query.split("&").forEach(function(part) {
      var item = part.split("=");
      var qStr = item[0];
      var dCo = decodeURIComponent(item[1]);
      var ma = em.test(dCo);
      var s;
      if (ma) {
        s = qStr +"=REDACTED ";
      } else {
        s = qStr + "=" + dCo;
      }
      result.push(s);
    });

    var r = pagePath + '?' + query.replace(query,result.join('&'));
  } else {
    var r = pagePath;
  }
  return r;
}

Then you need to update your Universal Analytics tag to include the Custom JavaScript variable in the ‘Page’ field, as shown in the below screenshot:  

> If you want to make the change in Google Analytics itself

If you don’t use GTM, the PII issue can be solved via the GA View Settings in the Admin section. Within the View Settings, include the relevant query parameter in the ‘Exclude URL Query Parameters’ box for instance customer_email, or whichever the term is which precedes the PII data in your URL.

> If your Universal Analytics tag is hard-coded on-site

If your tagging is hard-coded on-site, you can add the below line of code to your Universal Analytics script to amend the URL’s before sending data to GA for reporting. The ‘new page value’ is where an altered page path is sent to GA, which will be coded by your site developers. The new line of code should be fired on all pages on the site along with your hard-coded GA script.

ga(‘send’, ‘pageview’, ‘new page value’);

Your updated hard-coded script on the site should look something like the following:

<!-- Google Analytics -->
<script>
(function(i,s,o,g,r,a,m){i['GoogleAnalyticsObject']=r;i[r]=i[r]||function(){
(i[r].q=i[r].q||[]).push(arguments)},i[r].l=1*new Date();a=s.createElement(o),
m=s.getElementsByTagName(o)[0];a.async=1;a.src=g;m.parentNode.insertBefore(a,m)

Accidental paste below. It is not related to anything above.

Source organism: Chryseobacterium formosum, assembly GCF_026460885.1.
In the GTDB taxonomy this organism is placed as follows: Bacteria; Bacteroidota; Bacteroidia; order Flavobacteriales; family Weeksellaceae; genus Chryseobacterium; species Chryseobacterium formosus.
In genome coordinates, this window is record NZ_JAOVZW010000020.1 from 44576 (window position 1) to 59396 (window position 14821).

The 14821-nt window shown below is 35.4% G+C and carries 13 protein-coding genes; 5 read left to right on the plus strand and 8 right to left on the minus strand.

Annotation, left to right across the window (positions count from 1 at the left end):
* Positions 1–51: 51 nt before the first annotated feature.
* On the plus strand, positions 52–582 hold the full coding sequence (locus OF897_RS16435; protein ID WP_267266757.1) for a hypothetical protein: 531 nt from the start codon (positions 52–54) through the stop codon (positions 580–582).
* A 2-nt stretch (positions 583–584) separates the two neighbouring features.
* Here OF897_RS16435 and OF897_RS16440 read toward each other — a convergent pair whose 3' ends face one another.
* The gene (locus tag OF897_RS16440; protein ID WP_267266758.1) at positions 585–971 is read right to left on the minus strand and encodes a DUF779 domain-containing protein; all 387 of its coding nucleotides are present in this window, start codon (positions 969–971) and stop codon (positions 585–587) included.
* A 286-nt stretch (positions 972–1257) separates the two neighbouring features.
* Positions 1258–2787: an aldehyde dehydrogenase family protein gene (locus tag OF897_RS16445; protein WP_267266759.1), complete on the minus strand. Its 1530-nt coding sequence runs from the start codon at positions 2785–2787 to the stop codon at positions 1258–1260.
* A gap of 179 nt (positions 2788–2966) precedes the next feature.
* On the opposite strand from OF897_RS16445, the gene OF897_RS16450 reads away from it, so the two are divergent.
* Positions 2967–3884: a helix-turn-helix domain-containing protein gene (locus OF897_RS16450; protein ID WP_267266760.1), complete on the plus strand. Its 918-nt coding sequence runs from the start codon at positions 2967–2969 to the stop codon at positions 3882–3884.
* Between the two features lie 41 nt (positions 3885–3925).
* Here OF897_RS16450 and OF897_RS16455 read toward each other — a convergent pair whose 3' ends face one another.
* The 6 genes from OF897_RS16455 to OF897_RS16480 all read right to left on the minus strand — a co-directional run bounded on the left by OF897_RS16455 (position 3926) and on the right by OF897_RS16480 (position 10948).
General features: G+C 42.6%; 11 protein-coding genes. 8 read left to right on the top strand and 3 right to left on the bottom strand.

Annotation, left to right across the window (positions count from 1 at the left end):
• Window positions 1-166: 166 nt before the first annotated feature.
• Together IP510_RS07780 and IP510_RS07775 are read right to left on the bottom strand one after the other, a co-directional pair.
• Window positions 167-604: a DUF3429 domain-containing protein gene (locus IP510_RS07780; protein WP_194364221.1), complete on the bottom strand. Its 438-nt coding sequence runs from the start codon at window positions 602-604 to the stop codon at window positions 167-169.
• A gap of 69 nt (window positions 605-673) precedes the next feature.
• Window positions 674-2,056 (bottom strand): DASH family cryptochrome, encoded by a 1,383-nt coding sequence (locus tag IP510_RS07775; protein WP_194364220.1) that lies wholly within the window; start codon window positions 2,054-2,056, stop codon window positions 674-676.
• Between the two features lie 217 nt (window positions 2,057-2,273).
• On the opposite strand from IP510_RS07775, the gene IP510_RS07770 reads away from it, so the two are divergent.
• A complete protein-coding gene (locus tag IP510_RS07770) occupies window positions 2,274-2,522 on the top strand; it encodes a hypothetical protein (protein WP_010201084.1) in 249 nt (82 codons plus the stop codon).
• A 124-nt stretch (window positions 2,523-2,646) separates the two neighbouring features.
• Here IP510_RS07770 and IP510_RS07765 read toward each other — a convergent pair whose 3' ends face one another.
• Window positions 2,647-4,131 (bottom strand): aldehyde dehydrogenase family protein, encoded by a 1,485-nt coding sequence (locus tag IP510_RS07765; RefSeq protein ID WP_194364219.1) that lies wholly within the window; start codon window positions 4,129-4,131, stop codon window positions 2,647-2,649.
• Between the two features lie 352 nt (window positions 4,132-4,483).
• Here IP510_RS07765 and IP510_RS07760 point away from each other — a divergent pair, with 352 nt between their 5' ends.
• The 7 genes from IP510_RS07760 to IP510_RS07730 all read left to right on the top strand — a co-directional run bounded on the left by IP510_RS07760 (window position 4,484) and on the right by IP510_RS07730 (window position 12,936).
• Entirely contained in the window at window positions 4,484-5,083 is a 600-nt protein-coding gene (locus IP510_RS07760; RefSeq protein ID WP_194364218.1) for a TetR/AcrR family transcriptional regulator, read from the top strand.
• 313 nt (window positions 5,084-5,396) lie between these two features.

})(window,document,'script','https://www.google-analytics.com/analytics.js','ga');

ga('create', 'UA-XXXXX-Y', 'auto');
ga('send', 'pageview');
ga(‘send’, ‘pageview’, ‘new page value’);
</script>
<!-- End Google Analytics -->

There is PII data showing in my Search Terms report

Issue: Users perform a search on site using their email address (it happens more than you think!)

Report: Behavior > Site Search > Search Terms

How to Find: Search the @ character in the in-report search function

Solution:

The solution to this is much like the approach identified in section 1 (‘there is PII data showing in my All Pages report’) however, the change CAN’T be made within Google Analytics itself, using the option of excluding URL query parameters, as this will remove all on-site search tracking.

The same GTM solution can be used, as detailed already, with the same results. The hard-coded option can be used, however your on-site developers will need to ensure that the ‘new page value’ which is passed to Google Analytics only excludes search queries where an email address is present, otherwise all on-site search tracking will be excluded from reporting.

Summary

PII data can be found in Google Analytics, typically passed from URL’s, Page Titles and Search Terms. However, these instances can be prevented easily enough using the above tips! The best option is implementing fixes in GTM, as it means PII is excluded from the very start of the data collection journey, but there are also options in GA or through hardcoding that are available. 

If you need any help with the above, or are concerned about GDPR compliance in your Google Analytics, give us a shout.